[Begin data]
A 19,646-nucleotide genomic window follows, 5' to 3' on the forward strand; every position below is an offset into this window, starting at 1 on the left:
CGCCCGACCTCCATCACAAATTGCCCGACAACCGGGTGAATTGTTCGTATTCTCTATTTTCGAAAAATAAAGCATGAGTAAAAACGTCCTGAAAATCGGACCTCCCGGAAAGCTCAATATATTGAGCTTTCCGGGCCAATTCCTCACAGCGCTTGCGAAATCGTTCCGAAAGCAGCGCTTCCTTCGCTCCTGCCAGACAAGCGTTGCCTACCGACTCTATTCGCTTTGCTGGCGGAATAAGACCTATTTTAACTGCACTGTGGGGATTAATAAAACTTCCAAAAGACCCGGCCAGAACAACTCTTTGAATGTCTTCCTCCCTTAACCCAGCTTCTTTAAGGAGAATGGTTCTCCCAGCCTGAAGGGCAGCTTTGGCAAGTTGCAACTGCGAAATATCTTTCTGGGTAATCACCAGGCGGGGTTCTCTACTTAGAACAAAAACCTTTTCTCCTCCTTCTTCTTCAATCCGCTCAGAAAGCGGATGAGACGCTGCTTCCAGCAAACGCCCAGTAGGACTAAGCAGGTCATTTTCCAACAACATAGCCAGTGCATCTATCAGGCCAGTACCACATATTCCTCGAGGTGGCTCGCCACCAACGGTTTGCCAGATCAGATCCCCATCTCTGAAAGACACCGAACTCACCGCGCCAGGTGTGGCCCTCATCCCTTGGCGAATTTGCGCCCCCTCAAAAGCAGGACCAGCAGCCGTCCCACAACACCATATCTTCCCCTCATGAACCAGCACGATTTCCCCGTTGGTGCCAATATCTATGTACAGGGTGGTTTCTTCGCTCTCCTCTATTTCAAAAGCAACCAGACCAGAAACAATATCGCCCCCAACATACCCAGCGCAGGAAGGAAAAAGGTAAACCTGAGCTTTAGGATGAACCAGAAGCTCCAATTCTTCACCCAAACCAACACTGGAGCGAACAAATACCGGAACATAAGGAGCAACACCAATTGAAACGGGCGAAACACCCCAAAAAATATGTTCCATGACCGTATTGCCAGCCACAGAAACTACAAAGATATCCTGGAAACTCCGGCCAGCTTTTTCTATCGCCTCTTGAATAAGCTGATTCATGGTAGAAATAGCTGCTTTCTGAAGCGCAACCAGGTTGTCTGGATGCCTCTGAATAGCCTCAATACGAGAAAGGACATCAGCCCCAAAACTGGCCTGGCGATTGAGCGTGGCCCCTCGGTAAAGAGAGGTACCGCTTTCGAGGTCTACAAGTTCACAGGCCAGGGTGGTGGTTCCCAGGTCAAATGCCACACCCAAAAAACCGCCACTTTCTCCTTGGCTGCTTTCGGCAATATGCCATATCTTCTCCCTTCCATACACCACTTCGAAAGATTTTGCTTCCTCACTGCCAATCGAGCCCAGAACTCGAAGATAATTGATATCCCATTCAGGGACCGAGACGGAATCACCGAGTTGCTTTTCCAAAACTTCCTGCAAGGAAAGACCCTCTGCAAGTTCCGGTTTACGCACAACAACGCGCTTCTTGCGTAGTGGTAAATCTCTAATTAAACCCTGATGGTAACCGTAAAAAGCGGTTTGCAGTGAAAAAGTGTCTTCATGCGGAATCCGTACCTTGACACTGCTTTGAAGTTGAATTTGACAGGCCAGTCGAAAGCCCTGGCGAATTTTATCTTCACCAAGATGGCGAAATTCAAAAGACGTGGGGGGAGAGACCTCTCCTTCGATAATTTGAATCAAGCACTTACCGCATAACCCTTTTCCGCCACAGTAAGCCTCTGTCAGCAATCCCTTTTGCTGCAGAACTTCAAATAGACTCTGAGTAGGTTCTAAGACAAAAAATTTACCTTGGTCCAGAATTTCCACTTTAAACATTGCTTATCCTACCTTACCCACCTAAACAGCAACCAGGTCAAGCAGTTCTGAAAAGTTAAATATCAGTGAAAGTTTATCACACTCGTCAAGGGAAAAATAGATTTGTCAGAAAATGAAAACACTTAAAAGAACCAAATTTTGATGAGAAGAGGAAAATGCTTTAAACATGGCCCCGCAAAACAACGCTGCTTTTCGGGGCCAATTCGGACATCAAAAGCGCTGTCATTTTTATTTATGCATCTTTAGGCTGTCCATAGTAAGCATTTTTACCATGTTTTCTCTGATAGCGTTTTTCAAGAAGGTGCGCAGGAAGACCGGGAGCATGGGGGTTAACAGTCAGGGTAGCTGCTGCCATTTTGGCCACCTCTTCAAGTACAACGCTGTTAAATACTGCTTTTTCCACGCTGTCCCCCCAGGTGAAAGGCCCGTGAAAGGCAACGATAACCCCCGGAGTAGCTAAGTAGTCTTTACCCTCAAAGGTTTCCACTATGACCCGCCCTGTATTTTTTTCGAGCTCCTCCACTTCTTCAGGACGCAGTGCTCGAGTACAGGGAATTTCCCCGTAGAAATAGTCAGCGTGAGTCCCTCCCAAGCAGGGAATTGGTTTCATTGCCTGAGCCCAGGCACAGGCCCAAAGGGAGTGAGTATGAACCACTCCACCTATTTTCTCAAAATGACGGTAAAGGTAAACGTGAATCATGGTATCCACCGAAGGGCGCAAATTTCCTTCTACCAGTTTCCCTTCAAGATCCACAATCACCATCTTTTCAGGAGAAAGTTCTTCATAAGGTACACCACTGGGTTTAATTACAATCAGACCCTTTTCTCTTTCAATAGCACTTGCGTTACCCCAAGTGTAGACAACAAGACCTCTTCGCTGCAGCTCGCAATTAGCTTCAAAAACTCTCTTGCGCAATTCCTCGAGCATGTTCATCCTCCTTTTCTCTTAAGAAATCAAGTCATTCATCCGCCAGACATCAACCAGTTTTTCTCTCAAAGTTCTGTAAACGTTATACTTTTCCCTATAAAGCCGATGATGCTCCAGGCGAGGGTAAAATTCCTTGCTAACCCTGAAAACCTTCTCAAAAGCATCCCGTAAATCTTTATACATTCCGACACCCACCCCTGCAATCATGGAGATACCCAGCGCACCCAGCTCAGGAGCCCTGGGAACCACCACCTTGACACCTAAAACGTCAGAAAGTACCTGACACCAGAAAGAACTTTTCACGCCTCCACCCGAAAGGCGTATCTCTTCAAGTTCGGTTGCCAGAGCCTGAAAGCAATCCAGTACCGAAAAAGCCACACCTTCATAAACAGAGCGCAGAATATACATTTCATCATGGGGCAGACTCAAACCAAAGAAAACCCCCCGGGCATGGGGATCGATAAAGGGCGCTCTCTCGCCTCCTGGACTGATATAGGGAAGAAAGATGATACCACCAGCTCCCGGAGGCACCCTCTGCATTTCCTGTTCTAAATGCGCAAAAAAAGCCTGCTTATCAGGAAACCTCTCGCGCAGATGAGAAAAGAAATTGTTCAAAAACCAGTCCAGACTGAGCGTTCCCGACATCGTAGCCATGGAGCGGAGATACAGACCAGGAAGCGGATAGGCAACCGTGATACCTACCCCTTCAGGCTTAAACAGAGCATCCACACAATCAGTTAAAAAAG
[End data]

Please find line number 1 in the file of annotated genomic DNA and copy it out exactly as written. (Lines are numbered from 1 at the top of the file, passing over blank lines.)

A 19,646-nucleotide genomic window follows, 5' to 3' on the forward strand; every position below is an offset into this window, starting at 1 on the left: